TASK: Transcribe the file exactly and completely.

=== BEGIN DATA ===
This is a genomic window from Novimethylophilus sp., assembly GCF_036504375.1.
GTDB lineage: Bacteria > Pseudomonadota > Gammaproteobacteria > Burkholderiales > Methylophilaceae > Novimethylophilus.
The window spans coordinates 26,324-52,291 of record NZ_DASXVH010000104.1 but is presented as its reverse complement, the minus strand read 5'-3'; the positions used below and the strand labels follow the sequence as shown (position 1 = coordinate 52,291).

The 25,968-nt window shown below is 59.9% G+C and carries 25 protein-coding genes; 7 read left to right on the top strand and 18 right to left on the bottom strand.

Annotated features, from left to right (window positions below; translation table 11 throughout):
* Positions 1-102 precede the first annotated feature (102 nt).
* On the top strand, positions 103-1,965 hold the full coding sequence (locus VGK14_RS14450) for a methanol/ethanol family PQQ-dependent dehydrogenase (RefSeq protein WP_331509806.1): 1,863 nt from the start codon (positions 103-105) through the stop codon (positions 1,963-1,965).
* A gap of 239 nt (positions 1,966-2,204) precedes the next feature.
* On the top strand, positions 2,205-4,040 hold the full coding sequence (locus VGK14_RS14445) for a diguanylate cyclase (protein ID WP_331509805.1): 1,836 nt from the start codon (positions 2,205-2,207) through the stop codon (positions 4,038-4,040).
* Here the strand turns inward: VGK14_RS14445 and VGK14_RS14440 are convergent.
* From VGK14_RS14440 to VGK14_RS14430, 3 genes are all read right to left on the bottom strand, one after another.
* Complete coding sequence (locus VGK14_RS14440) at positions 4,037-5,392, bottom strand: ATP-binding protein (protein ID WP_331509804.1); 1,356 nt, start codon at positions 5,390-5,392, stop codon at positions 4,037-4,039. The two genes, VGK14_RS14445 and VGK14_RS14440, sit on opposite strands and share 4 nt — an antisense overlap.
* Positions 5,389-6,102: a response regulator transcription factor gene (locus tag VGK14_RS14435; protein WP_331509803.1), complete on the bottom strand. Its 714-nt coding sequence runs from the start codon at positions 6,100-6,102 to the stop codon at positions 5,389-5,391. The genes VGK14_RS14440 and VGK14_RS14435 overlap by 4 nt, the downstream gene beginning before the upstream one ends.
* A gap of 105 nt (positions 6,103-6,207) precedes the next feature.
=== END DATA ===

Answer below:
This is a genomic window from Novimethylophilus sp., assembly GCF_036504375.1.
GTDB lineage: Bacteria > Pseudomonadota > Gammaproteobacteria > Burkholderiales > Methylophilaceae > Novimethylophilus.
The window spans coordinates 26,324-52,291 of record NZ_DASXVH010000104.1 but is presented as its reverse complement, the minus strand read 5'-3'; the positions used below and the strand labels follow the sequence as shown (position 1 = coordinate 52,291).

The 25,968-nt window shown below is 59.9% G+C and carries 25 protein-coding genes; 7 read left to right on the top strand and 18 right to left on the bottom strand.

Annotated features, from left to right (window positions below; translation table 11 throughout):
* Positions 1-102 precede the first annotated feature (102 nt).
* On the top strand, positions 103-1,965 hold the full coding sequence (locus VGK14_RS14450) for a methanol/ethanol family PQQ-dependent dehydrogenase (RefSeq protein WP_331509806.1): 1,863 nt from the start codon (positions 103-105) through the stop codon (positions 1,963-1,965).
* A gap of 239 nt (positions 1,966-2,204) precedes the next feature.
* On the top strand, positions 2,205-4,040 hold the full coding sequence (locus VGK14_RS14445) for a diguanylate cyclase (protein ID WP_331509805.1): 1,836 nt from the start codon (positions 2,205-2,207) through the stop codon (positions 4,038-4,040).
* Here the strand turns inward: VGK14_RS14445 and VGK14_RS14440 are convergent.
* From VGK14_RS14440 to VGK14_RS14430, 3 genes are all read right to left on the bottom strand, one after another.
* Complete coding sequence (locus VGK14_RS14440) at positions 4,037-5,392, bottom strand: ATP-binding protein (protein ID WP_331509804.1); 1,356 nt, start codon at positions 5,390-5,392, stop codon at positions 4,037-4,039. The two genes, VGK14_RS14445 and VGK14_RS14440, sit on opposite strands and share 4 nt — an antisense overlap.
* Positions 5,389-6,102: a response regulator transcription factor gene (locus tag VGK14_RS14435; protein WP_331509803.1), complete on the bottom strand. Its 714-nt coding sequence runs from the start codon at positions 6,100-6,102 to the stop codon at positions 5,389-5,391. The genes VGK14_RS14440 and VGK14_RS14435 overlap by 4 nt, the downstream gene beginning before the upstream one ends.
* A gap of 105 nt (positions 6,103-6,207) precedes the next feature.